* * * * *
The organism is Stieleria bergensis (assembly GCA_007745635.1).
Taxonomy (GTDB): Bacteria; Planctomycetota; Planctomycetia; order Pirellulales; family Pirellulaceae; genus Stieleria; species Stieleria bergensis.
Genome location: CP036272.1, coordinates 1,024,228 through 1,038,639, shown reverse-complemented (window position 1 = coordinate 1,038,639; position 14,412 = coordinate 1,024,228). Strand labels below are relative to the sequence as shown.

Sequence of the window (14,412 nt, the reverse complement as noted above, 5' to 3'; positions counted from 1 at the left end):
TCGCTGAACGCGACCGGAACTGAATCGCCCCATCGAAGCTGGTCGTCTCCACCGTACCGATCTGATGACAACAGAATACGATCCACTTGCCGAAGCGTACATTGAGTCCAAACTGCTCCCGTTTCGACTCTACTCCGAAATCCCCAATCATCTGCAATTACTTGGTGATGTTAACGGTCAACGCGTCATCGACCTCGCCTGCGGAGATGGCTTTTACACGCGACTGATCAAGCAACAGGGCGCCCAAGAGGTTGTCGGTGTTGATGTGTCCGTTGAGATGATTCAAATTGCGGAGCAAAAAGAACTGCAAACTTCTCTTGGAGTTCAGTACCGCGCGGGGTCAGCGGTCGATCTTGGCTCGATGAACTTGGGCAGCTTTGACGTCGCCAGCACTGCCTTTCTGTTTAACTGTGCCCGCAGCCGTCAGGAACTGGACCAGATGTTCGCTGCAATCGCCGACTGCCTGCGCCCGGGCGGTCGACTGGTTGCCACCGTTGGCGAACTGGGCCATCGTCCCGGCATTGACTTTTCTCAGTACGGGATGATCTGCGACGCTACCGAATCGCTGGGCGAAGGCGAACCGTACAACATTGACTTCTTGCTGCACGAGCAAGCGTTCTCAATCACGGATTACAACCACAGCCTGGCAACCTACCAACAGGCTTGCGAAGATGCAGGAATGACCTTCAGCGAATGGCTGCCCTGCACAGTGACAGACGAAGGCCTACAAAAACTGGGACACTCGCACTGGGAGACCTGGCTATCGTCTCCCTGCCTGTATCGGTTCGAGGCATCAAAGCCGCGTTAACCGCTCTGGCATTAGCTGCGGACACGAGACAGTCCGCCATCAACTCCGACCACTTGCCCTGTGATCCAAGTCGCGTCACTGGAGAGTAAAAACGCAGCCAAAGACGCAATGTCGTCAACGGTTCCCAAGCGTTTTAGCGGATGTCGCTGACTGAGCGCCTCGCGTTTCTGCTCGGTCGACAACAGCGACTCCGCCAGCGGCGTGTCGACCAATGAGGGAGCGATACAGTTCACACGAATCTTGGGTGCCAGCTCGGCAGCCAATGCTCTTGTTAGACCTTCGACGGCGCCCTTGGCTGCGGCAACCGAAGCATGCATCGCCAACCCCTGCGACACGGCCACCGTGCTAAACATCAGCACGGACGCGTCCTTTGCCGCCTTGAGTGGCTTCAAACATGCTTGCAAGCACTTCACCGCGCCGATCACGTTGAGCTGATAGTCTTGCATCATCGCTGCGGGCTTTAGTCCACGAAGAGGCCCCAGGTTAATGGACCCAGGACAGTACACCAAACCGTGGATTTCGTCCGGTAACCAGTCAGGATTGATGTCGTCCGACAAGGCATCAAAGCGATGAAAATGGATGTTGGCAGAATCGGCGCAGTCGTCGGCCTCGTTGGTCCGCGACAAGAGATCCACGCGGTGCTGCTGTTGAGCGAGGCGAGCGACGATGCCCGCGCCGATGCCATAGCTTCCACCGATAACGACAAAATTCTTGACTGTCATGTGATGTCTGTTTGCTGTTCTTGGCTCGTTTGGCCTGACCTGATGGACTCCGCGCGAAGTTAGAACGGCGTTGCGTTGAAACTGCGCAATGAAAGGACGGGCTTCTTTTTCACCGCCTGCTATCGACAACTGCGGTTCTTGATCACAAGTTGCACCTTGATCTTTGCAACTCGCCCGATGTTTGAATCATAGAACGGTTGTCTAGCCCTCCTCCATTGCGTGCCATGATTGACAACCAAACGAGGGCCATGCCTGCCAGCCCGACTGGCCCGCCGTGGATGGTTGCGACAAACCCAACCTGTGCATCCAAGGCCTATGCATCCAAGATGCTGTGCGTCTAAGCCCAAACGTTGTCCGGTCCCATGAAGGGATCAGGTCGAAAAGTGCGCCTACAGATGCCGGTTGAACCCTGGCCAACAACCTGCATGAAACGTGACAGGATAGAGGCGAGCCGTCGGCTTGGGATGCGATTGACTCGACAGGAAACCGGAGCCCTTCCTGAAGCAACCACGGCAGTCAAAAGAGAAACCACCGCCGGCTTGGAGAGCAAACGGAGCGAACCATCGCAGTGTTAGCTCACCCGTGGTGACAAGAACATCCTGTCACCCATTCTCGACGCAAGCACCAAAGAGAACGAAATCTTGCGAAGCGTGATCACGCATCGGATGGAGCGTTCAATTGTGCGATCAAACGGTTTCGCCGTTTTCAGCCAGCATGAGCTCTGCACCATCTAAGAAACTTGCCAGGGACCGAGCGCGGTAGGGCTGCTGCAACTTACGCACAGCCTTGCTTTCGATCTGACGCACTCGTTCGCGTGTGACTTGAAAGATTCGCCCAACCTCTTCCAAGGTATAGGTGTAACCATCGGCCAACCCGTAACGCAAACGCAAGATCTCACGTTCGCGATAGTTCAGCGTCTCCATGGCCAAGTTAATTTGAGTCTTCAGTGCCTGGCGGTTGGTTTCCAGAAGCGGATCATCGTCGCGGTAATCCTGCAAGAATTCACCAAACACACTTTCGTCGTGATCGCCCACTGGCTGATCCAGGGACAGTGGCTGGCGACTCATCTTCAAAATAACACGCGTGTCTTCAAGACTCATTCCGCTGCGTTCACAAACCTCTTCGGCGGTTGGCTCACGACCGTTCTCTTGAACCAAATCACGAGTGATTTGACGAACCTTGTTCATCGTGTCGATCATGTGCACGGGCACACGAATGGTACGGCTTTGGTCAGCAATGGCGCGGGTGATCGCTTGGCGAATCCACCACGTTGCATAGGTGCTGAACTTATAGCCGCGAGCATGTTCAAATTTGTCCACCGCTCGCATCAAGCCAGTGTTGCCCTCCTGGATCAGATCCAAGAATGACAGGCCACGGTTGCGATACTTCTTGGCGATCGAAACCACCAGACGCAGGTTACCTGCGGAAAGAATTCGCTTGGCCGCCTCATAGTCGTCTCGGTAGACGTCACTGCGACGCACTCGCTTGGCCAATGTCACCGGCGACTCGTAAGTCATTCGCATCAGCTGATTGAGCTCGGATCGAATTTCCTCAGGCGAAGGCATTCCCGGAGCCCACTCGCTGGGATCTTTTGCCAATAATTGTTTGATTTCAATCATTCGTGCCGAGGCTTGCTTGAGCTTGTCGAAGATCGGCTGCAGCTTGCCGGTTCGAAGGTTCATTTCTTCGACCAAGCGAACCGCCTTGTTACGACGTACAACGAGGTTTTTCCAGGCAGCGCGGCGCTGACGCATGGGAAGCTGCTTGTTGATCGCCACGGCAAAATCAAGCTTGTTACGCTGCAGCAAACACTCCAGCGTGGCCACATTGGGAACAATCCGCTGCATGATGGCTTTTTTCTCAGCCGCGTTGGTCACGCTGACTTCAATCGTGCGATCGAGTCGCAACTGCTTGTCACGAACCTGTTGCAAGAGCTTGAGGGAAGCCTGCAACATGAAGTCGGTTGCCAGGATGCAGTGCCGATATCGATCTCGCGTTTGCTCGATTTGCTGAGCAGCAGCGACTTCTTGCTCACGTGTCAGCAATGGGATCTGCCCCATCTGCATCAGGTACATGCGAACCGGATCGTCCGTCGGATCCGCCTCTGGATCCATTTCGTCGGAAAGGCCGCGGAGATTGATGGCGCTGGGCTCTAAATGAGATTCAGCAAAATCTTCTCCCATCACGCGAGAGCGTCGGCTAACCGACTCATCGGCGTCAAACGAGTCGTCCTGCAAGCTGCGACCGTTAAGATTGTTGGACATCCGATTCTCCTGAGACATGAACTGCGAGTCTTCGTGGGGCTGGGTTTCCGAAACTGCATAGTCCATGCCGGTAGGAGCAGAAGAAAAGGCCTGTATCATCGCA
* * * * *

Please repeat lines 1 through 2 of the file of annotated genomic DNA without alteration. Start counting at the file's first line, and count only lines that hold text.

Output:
The organism is Stieleria bergensis (assembly GCA_007745635.1).
Taxonomy (GTDB): Bacteria; Planctomycetota; Planctomycetia; order Pirellulales; family Pirellulaceae; genus Stieleria; species Stieleria bergensis.